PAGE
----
The Occasion of Sin

The risks we take as teenagers.

Editors’ note: Names have been changed.


Paul and Al had said something about going to the dance with them, but I told them I had to come late and leave early. They were already there when I entered the basement at St. Malachi’s. So was Karen. She hurried over, introduced me to her Waynesville friends, danced with me for almost an hour, and asked me to drive her home.

The house was dark inside but lit outside by a pole light that burned in the barnyard. She led me inside and snapped on a lamp. Did I want some wine or beer? No, thank you.

Then we were on the couch necking. After 15 minutes I needed to catch my breath and got up to use the bathroom. While I was in there, I heard music. Buddy Holly. A slow song was on when I returned to the living room. Nat King Cole. Her stockings were off, lying on the floor. She was bare-armed too, and as we danced, we kissed and pressed against each other, our tongues getting into the act. My shirt got unbuttoned, her blouse came off. Her hands under my shirt on my bare back, my hands on her back.

She stepped away and put my hands on her bare breasts. The bra was loose and rested on my wrists. She started rubbing my palms over herself. “Kiss me,” she said. Before my lips could reach hers, her skirt dropped to the floor. She had no slip on, just these white, shiny panties. The lights were very low but I could see everything.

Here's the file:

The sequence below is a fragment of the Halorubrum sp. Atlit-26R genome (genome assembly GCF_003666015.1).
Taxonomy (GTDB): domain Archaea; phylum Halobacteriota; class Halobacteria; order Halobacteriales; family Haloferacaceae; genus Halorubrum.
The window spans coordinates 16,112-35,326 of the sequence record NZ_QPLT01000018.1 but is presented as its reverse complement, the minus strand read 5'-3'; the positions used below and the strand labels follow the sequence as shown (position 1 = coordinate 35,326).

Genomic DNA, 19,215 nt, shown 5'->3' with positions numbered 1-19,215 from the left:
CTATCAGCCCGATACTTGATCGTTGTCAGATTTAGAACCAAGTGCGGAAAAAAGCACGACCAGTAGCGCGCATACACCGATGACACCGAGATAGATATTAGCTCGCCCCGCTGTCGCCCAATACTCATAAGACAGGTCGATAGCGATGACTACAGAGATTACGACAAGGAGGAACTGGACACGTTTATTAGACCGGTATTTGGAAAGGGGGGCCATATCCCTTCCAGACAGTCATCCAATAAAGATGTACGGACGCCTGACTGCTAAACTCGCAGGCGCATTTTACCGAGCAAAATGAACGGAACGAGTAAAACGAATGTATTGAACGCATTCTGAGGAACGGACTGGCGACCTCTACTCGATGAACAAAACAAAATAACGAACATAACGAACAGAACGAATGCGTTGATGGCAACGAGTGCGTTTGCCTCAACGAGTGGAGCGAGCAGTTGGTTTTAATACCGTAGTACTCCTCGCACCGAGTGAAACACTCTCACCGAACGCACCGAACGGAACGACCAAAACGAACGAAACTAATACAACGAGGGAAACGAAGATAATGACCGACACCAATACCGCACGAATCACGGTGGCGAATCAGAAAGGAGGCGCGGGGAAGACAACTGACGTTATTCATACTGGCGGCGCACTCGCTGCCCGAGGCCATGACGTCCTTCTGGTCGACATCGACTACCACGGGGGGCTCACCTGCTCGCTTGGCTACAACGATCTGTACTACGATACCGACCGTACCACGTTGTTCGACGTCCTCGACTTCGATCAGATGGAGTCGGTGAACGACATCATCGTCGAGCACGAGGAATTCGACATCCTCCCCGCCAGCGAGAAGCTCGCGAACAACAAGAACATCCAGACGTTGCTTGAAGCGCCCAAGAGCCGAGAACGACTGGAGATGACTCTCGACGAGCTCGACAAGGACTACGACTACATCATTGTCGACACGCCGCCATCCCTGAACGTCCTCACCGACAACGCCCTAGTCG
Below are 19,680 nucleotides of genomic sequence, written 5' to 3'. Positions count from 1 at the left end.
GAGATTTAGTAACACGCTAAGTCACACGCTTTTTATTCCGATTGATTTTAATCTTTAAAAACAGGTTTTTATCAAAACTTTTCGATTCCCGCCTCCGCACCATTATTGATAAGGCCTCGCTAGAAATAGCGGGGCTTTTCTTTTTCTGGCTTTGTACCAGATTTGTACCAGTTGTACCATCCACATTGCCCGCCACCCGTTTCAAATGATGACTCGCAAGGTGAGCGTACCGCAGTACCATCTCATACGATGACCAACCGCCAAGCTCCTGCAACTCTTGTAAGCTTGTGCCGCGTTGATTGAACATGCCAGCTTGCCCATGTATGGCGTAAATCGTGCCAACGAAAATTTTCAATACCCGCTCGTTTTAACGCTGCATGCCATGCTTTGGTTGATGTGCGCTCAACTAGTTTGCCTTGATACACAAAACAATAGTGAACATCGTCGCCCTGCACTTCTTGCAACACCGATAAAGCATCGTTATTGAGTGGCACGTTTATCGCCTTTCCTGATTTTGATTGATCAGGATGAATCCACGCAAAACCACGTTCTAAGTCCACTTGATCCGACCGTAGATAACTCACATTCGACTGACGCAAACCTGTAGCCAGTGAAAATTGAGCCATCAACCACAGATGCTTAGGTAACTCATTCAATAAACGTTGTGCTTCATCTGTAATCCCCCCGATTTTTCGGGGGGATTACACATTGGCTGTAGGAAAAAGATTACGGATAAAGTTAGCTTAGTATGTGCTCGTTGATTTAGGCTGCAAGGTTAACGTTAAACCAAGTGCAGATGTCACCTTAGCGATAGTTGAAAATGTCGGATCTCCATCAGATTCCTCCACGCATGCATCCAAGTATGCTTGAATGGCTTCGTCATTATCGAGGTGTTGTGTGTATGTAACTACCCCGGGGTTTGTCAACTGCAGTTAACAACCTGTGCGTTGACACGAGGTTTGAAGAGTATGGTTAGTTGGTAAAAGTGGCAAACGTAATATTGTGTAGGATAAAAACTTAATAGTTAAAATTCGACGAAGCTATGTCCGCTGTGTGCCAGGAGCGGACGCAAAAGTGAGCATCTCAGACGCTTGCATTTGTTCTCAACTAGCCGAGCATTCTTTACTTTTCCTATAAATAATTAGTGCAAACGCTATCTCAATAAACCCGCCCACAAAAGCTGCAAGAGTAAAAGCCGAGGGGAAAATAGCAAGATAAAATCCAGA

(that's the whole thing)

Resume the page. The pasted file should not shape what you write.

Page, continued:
That reminded me of the older-model station wagon I’d parked beside. “Is somebody else home?”

“My parents.”

My mouth gaped, and I imagined her father storming down the stairs with a shotgun.

Karen closed the gap between us and her bra fell off completely. “They’re asleep. They won’t wake up for hours. Daddy’s always dead tired and has to get up at 4:30 to milk.”

Her hands grabbed mine and for the first time I noticed how hard her skin was. Her fingers and palms felt like sandpaper. She worked hard with her father on this farm.

“Hey!” she said too loud, pinching my arm. “Wake up.”

That broke the spell. “Sorry,” I said. “I have to go.” And I left.


Driving home in the dark, I let the whole evening play out in my mind like a movie. I shook my head. Maybe farm girls were more sexed up than girls in town. But I couldn’t blame Karen. Going to see her tonight, I’d known what she was like. What happened was pretty much what I had expected.

And that was what I told Father B. in the confessional the next morning before 10 o’clock mass. Outside the box we were hiding in, I heard feet tromping on the hardwood floor and a mother telling her child to be quiet. “That’s not a sin is it?” I said at the end. “I left the girl before anything happened.”

The priest smiled, his profile showing through the black netting that separated us. “My son, you deliberately put yourself in the occasion of sin. You must avoid occasions of sin. You said you went there anticipating what would happen. You wanted it to happen. Understand?”

“Yes, Father.”

“You were probably dreaming about it. Am I right?”

“Yes, Father, I guess so.”

“That’s another sin. Are you sorry now, and do you vow never to do those things again?”

“Yes, Father.”

“Then I absolve you in the name of the Father, the Son and the Holy Ghost. For your penance say one whole rosary. Your sins are forgiven. Go and sin no more.”

“Thank you, Father.” I left and dug the rosary out of my pants pocket, but the soft, hot feel of Karen’s large white breasts shot up my arms and into my heart.

Article © 2013 by Bill Vernon